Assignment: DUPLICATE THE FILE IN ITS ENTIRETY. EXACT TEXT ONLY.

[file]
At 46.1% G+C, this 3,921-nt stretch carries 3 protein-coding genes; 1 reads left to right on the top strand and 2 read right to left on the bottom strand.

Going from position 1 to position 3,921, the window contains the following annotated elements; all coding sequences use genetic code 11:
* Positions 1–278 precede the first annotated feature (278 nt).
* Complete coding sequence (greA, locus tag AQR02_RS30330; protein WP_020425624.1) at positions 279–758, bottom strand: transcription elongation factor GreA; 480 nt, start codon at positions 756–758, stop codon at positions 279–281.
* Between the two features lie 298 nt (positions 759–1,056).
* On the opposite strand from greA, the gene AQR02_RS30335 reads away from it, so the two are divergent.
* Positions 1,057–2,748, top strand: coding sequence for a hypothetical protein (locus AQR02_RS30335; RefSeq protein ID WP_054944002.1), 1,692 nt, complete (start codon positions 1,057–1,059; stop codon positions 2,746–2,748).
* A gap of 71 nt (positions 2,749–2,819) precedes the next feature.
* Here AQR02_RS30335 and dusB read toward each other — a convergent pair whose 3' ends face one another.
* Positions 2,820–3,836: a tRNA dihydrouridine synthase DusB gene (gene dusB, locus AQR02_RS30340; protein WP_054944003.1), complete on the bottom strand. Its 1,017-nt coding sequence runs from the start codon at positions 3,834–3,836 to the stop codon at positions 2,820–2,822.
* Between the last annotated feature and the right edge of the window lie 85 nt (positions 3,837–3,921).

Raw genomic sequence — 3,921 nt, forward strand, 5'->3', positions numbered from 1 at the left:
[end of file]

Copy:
At 46.1% G+C, this 3,921-nt stretch carries 3 protein-coding genes; 1 reads left to right on the top strand and 2 read right to left on the bottom strand.

Going from position 1 to position 3,921, the window contains the following annotated elements; all coding sequences use genetic code 11:
* Positions 1–278 precede the first annotated feature (278 nt).
* Complete coding sequence (greA, locus tag AQR02_RS30330; protein WP_020425624.1) at positions 279–758, bottom strand: transcription elongation factor GreA; 480 nt, start codon at positions 756–758, stop codon at positions 279–281.
* Between the two features lie 298 nt (positions 759–1,056).
* On the opposite strand from greA, the gene AQR02_RS30335 reads away from it, so the two are divergent.
* Positions 1,057–2,748, top strand: coding sequence for a hypothetical protein (locus AQR02_RS30335; RefSeq protein ID WP_054944002.1), 1,692 nt, complete (start codon positions 1,057–1,059; stop codon positions 2,746–2,748).
* A gap of 71 nt (positions 2,749–2,819) precedes the next feature.
* Here AQR02_RS30335 and dusB read toward each other — a convergent pair whose 3' ends face one another.
* Positions 2,820–3,836: a tRNA dihydrouridine synthase DusB gene (gene dusB, locus AQR02_RS30340; protein WP_054944003.1), complete on the bottom strand. Its 1,017-nt coding sequence runs from the start codon at positions 3,834–3,836 to the stop codon at positions 2,820–2,822.
* Between the last annotated feature and the right edge of the window lie 85 nt (positions 3,837–3,921).

Raw genomic sequence — 3,921 nt, forward strand, 5'->3', positions numbered from 1 at the left: